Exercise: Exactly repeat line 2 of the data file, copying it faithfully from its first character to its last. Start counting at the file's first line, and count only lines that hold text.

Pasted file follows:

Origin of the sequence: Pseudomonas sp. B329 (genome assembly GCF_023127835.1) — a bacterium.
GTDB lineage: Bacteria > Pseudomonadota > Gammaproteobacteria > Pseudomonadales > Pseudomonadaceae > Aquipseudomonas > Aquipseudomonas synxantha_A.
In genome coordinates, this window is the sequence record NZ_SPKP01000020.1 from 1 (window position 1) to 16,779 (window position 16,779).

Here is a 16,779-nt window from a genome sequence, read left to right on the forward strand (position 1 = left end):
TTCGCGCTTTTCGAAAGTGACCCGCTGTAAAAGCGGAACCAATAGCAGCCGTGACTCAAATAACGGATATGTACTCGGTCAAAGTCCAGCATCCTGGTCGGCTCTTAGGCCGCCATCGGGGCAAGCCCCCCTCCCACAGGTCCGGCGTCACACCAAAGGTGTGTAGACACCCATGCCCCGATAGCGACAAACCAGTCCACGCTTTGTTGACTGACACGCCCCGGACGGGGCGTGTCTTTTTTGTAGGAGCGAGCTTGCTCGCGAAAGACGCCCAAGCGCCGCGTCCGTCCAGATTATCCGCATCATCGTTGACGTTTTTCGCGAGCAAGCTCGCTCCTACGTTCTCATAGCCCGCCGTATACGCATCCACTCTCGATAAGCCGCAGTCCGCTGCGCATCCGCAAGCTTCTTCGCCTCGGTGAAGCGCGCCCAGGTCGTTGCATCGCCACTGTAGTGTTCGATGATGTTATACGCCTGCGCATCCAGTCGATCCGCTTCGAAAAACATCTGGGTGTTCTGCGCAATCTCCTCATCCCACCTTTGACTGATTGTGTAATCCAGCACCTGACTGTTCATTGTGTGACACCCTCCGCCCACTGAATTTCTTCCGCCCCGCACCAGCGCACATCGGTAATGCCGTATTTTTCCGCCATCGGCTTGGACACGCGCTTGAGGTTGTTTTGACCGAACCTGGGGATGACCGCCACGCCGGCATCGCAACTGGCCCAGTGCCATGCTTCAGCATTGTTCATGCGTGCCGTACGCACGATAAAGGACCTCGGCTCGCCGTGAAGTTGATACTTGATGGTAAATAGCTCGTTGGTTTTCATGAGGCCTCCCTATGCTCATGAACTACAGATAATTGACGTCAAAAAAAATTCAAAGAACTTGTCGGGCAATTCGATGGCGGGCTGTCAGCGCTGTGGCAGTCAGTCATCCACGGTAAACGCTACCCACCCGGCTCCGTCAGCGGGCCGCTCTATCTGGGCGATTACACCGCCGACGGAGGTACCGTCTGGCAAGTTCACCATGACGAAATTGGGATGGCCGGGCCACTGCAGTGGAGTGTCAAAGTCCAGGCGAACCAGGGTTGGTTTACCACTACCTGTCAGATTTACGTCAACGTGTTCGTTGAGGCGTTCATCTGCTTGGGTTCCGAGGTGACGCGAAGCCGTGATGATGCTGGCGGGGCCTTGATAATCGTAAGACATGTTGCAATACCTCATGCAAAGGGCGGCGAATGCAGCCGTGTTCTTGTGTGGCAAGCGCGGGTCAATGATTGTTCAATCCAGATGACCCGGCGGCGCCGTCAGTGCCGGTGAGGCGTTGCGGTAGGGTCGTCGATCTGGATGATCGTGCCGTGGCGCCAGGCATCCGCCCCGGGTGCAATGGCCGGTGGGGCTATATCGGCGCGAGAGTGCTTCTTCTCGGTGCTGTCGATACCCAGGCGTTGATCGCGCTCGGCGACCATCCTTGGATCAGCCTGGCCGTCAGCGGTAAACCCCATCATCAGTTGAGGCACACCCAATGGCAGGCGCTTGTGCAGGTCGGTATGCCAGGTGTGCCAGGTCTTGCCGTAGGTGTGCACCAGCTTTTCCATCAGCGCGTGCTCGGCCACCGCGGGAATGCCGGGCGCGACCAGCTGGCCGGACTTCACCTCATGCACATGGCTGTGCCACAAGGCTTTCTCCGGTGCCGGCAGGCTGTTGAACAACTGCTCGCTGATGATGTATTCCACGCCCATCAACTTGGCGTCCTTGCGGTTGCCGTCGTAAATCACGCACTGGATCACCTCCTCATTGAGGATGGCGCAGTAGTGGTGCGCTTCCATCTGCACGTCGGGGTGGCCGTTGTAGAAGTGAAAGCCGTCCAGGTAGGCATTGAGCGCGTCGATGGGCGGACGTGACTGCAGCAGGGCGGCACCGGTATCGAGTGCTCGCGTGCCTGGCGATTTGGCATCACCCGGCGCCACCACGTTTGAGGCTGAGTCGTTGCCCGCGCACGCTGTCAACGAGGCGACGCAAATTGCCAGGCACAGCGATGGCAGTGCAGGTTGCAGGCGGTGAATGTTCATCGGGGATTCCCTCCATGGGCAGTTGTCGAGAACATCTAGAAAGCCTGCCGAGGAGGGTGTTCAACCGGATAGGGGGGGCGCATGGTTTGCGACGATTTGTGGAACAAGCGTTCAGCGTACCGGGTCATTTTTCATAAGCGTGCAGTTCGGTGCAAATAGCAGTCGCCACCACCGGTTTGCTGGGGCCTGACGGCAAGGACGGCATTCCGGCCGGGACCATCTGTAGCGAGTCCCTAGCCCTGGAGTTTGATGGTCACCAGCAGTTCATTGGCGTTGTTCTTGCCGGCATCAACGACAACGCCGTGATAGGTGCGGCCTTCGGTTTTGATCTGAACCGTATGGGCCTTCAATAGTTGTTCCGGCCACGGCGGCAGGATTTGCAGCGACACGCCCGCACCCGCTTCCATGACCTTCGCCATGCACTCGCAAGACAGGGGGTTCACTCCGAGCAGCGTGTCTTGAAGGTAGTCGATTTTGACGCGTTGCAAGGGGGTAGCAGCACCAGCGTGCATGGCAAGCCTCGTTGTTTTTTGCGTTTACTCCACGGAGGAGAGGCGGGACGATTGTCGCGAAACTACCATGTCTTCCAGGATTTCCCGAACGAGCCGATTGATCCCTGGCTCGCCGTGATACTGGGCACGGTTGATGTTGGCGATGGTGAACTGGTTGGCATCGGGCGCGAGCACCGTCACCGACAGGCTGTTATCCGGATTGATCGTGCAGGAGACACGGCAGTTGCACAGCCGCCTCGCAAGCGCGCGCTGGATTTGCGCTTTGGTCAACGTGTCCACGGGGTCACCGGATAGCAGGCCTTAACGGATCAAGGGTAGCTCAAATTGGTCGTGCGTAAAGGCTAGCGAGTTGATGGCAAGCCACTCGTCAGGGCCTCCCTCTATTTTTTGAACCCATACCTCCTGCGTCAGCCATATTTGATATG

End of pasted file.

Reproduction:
GTDB lineage: Bacteria > Pseudomonadota > Gammaproteobacteria > Pseudomonadales > Pseudomonadaceae > Aquipseudomonas > Aquipseudomonas synxantha_A.